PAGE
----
The e-ROSA project seeks to build a shared vision of a future sustainable e-infrastructure for research and education in agriculture in order to promote Open Science in this field and as such contribute to addressing related societal challenges. In order to achieve this goal, e-ROSA’s first objective is to bring together the relevant scientific communities and stakeholders and engage them in the process of coelaboration of an ambitious, practical roadmap that provides the basis for the design and implementation of such an e-infrastructure in the years to come.
This website highlights the results of a bibliometric analysis conducted at a global scale in order to identify key scientists and associated research performing organisations (e.g. public research institutes, universities, Research & Development departments of private companies) that work in the field of agricultural data sources and services. If you have any comment or feedback on the bibliometric study, please use the online form.
You can access and play with the graphs:
- Evolution of the number of publications between 2005 and 2015
- Map of most publishing countries between 2005 and 2015
- Network of country collaborations
- Network of institutional collaborations (+10 publications)
- Network of keywords relating to data - Link
Two-stage procedure based on smoothed ensembles of neural networks applied to weed detection in orange groves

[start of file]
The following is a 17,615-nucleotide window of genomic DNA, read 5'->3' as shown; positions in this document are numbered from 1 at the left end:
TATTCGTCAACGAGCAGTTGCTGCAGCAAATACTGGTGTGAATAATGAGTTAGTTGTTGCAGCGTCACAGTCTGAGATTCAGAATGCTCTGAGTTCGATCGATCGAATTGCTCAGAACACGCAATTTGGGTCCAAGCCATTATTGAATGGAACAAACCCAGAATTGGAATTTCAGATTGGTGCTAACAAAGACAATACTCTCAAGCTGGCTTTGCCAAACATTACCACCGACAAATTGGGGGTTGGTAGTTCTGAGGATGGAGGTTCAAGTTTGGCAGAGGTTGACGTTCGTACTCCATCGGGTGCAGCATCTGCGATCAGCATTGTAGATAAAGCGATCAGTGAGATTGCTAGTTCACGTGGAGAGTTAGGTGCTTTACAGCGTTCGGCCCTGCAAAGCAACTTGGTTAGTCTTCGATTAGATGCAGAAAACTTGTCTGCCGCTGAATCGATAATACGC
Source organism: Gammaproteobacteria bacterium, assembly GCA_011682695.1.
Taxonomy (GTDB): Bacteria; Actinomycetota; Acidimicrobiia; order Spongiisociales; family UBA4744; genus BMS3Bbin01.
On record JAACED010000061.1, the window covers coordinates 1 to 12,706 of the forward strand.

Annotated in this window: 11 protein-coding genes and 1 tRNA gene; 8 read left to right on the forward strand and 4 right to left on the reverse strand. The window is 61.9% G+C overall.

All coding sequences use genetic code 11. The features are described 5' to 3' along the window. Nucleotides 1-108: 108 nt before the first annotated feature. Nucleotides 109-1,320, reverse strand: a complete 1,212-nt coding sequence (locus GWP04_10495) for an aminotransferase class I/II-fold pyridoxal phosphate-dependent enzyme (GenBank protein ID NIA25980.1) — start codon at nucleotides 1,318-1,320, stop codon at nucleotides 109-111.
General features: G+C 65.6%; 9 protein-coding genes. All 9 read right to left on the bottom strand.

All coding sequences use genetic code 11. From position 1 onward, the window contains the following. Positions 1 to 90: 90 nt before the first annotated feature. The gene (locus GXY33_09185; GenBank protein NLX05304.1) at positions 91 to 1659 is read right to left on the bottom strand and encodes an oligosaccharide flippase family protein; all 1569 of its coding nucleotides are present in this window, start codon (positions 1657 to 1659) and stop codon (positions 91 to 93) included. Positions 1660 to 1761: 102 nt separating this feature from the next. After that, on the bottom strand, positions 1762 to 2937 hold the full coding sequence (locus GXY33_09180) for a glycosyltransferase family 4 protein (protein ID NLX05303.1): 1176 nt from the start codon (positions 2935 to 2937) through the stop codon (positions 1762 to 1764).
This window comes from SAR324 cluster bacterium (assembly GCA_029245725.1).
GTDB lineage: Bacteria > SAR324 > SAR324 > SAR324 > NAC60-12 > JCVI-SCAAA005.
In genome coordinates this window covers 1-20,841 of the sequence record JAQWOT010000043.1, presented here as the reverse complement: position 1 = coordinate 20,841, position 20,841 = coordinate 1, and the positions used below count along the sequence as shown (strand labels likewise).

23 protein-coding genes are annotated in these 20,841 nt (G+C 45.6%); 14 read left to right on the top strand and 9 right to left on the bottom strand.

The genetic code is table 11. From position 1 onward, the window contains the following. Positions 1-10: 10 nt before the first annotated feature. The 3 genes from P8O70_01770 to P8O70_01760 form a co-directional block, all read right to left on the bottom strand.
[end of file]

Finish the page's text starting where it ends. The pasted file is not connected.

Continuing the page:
The potential impacts of herbicide utilization compel producers to use new methods of weed control. The problem of how to reduce the amount of herbicide and yet maintain crop production has stimulated many researchers to study selective herbicide application. The key of selective herbicide application is how to discriminate the weed areas efficiently. We introduce a procedure for weed detection in orange groves which consists of two different stages. In the first stage, the main features in an image of the grove are determined (Trees, Trunks, Soil and Sky). In the second, the weeds are detected only in those areas which were determined as Soil in the first stage. Due to the characteristics of weed detection (changing weather and light conditions), we introduce a new training procedure with noisy patterns for ensembles of neural networks. In the experiments, a comparison of the new noisy learning was successfully performed with a set of well-known classification problems from the machine learning repository published by the University of California, Irvine. This first comparison was performed to determine the general behavior and performance of the noisy ensembles. Then, the new noisy ensembles were applied to images from orange groves to determine where weeds are located using the proposed two-stage procedure. Main results of this contribution show that the proposed system is suitable for weed detection in orange, and similar, groves. (C) 2014 IAgrE. Published by Elsevier Ltd. All rights reserved.
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